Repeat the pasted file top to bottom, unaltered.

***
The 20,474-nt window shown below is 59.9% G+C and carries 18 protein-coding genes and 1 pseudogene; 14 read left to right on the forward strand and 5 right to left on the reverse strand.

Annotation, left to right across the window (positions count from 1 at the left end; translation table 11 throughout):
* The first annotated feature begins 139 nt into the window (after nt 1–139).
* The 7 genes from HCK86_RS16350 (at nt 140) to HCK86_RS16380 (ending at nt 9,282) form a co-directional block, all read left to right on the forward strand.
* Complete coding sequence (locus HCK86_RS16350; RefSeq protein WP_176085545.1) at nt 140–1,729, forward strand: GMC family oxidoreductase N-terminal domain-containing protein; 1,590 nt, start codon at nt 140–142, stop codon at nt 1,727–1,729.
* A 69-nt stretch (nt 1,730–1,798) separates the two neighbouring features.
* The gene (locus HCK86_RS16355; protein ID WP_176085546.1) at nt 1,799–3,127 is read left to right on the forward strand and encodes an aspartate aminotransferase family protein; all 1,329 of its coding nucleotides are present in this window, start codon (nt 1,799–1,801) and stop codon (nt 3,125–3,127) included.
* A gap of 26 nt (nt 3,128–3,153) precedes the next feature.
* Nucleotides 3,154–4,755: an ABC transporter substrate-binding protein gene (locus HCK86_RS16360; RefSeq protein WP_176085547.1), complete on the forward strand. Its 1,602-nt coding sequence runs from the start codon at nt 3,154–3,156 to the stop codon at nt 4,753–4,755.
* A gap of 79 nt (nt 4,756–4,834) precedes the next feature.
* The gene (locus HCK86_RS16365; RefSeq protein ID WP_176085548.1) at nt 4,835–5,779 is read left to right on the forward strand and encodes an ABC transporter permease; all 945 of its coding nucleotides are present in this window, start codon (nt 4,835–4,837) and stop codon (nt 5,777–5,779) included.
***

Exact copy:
The 20,474-nt window shown below is 59.9% G+C and carries 18 protein-coding genes and 1 pseudogene; 14 read left to right on the forward strand and 5 right to left on the reverse strand.

Annotation, left to right across the window (positions count from 1 at the left end; translation table 11 throughout):
* The first annotated feature begins 139 nt into the window (after nt 1–139).
* The 7 genes from HCK86_RS16350 (at nt 140) to HCK86_RS16380 (ending at nt 9,282) form a co-directional block, all read left to right on the forward strand.
* Complete coding sequence (locus HCK86_RS16350; RefSeq protein WP_176085545.1) at nt 140–1,729, forward strand: GMC family oxidoreductase N-terminal domain-containing protein; 1,590 nt, start codon at nt 140–142, stop codon at nt 1,727–1,729.
* A 69-nt stretch (nt 1,730–1,798) separates the two neighbouring features.
* The gene (locus HCK86_RS16355; protein ID WP_176085546.1) at nt 1,799–3,127 is read left to right on the forward strand and encodes an aspartate aminotransferase family protein; all 1,329 of its coding nucleotides are present in this window, start codon (nt 1,799–1,801) and stop codon (nt 3,125–3,127) included.
* A gap of 26 nt (nt 3,128–3,153) precedes the next feature.
* Nucleotides 3,154–4,755: an ABC transporter substrate-binding protein gene (locus HCK86_RS16360; RefSeq protein WP_176085547.1), complete on the forward strand. Its 1,602-nt coding sequence runs from the start codon at nt 3,154–3,156 to the stop codon at nt 4,753–4,755.
* A gap of 79 nt (nt 4,756–4,834) precedes the next feature.
* The gene (locus HCK86_RS16365; RefSeq protein ID WP_176085548.1) at nt 4,835–5,779 is read left to right on the forward strand and encodes an ABC transporter permease; all 945 of its coding nucleotides are present in this window, start codon (nt 4,835–4,837) and stop codon (nt 5,777–5,779) included.